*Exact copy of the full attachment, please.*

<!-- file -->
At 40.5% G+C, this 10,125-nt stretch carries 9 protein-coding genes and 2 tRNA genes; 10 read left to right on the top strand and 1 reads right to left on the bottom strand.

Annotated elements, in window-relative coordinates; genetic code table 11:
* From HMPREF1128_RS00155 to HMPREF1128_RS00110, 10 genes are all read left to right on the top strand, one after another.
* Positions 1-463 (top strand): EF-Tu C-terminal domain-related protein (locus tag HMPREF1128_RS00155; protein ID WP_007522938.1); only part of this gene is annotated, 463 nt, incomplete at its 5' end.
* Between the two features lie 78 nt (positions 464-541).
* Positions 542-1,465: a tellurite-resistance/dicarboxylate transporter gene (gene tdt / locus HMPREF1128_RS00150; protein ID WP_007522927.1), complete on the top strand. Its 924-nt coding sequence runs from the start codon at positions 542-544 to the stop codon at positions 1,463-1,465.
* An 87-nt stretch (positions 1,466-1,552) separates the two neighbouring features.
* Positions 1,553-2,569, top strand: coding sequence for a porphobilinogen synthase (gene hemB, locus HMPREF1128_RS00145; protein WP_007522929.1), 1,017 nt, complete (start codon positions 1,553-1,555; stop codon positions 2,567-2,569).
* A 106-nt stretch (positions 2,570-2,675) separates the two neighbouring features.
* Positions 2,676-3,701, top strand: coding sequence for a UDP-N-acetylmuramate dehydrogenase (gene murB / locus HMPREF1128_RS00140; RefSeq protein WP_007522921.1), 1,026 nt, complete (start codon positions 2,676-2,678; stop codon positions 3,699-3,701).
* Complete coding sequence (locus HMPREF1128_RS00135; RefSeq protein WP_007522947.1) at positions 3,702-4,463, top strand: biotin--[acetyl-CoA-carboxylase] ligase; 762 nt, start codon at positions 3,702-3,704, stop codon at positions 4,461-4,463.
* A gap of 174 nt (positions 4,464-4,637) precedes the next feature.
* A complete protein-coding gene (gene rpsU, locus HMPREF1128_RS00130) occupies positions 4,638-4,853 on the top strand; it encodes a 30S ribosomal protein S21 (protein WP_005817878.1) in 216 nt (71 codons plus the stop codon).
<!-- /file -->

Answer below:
At 40.5% G+C, this 10,125-nt stretch carries 9 protein-coding genes and 2 tRNA genes; 10 read left to right on the top strand and 1 reads right to left on the bottom strand.

Annotated elements, in window-relative coordinates; genetic code table 11:
* From HMPREF1128_RS00155 to HMPREF1128_RS00110, 10 genes are all read left to right on the top strand, one after another.
* Positions 1-463 (top strand): EF-Tu C-terminal domain-related protein (locus tag HMPREF1128_RS00155; protein ID WP_007522938.1); only part of this gene is annotated, 463 nt, incomplete at its 5' end.
* Between the two features lie 78 nt (positions 464-541).
* Positions 542-1,465: a tellurite-resistance/dicarboxylate transporter gene (gene tdt / locus HMPREF1128_RS00150; protein ID WP_007522927.1), complete on the top strand. Its 924-nt coding sequence runs from the start codon at positions 542-544 to the stop codon at positions 1,463-1,465.
* An 87-nt stretch (positions 1,466-1,552) separates the two neighbouring features.
* Positions 1,553-2,569, top strand: coding sequence for a porphobilinogen synthase (gene hemB, locus HMPREF1128_RS00145; protein WP_007522929.1), 1,017 nt, complete (start codon positions 1,553-1,555; stop codon positions 2,567-2,569).
* A 106-nt stretch (positions 2,570-2,675) separates the two neighbouring features.
* Positions 2,676-3,701, top strand: coding sequence for a UDP-N-acetylmuramate dehydrogenase (gene murB / locus HMPREF1128_RS00140; RefSeq protein WP_007522921.1), 1,026 nt, complete (start codon positions 2,676-2,678; stop codon positions 3,699-3,701).
* Complete coding sequence (locus HMPREF1128_RS00135; RefSeq protein WP_007522947.1) at positions 3,702-4,463, top strand: biotin--[acetyl-CoA-carboxylase] ligase; 762 nt, start codon at positions 3,702-3,704, stop codon at positions 4,461-4,463.
* A gap of 174 nt (positions 4,464-4,637) precedes the next feature.
* A complete protein-coding gene (gene rpsU, locus HMPREF1128_RS00130) occupies positions 4,638-4,853 on the top strand; it encodes a 30S ribosomal protein S21 (protein WP_005817878.1) in 216 nt (71 codons plus the stop codon).